Reflecting on the extent to which her rural childhood in the district called Africa shaped her precepts, Shepherd noted: “As I was living in an impoverished, infrastructurally challenged rural community, people who stereotype “Africa” decided to manufacture what they considered parallels between rural communities and Africa. That was my earliest History lesson. So, I think my rural beginnings and that early history lesson, in a sense shaped my journey, to explore the past more deeply and to study History.”
“Unfortunately,” she adds, “There is still a certain “anti-Africa” view among sections of our population in the Caribbean. Whereas the situation has improved, it is still a hill over which we have to climb.” She attributes the problem to a deficit in the teaching of early childhood education, the content of education, the philosophical underpinnings of the education system that early missionaries provided and the lack of a plan to address this in post-colonial societies.
Her Groundings with other Caribbean Historians
“The UWI has, I think, inscribed advocacy as part of its own mandate in Caribbean nation building. So, these institutional beginnings and fundamentals have shaped my life and have further enabled me to be who I have become. When I came to study at the University of the West Indies I met a number of remarkable historians who were our lecturers: Kamau Braithwaite, who taught in his own poetic way; Douglas Hall; Roy Augier. I read the works of Eric Williams, Walter Rodney and CLR James. These were activists, who really helped students to understand and secure a more liberating narrative of self. Then of course there is the current Vice Chancellor, Sir Hilary Beckles, also a historian, who has continued this thrust.”
Shepherd notes that she was introduced to the notion of the gender lens in Caribbean history through the work of Lucille Mathurin Mair (also a “First Lady” of the UWI), because Mair used this to understand our history: “So many male historians had ignored the journey of women who were so influential and instrumental in our productivity and development. When I look at gender, and the role of women and men in history, I thought, all of these historians have looked at the same documents as I’ve looked at, so why didn’t they see this? I was particularly startled when I encountered documents that listed many of the people who were hanged as punishment for their role in anti-slavery wars: Women were hanged, and women were deported! Who knew? Armed revolts were typically presented as male actions. But women were there and if a woman was deported, as some of them were, then that was a real rebel woman. Admittedly, the major tendency was not to hang women or flog them too many times or imprison them and so on. But if you’re sending a woman away from Jamaica, it means you don’t want that woman to carry on the freedom struggle, you know? So, history has been very important, taught me a lot, and I’m trying to teach other people.”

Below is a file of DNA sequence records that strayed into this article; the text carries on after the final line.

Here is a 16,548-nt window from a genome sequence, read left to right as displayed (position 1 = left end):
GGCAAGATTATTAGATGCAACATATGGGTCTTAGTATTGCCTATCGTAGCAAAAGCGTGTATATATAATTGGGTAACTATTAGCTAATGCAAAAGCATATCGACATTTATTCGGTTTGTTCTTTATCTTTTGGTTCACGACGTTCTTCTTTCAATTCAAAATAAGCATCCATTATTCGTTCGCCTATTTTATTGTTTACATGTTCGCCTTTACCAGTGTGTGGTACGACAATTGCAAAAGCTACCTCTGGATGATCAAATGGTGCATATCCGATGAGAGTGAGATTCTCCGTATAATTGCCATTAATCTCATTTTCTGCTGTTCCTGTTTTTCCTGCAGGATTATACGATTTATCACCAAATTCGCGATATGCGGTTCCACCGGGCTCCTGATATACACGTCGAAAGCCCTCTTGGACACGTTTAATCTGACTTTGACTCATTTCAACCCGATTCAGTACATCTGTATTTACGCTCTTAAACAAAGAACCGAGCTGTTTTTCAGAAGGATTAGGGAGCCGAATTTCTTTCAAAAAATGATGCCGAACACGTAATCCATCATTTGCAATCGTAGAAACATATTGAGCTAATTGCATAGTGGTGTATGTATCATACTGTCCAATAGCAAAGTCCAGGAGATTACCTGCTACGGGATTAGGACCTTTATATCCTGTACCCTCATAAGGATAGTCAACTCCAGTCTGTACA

Rastafari & Afro-Caribbean Retentions
“While others may deny their African origins, the Rastafarians have always been insistent that they are Africans trapped in ‘Babylon”, and so they want repatriation to the Motherland. That is their message. They unapologetically wear distinctive clothing that brands them as Rastafari. They have played a very important role in providing an alternative ideology and culture and we have capitalised on the culture of Rastafari to promote brand Jamaica, while not necessarily giving them the respect to which they are entitled.”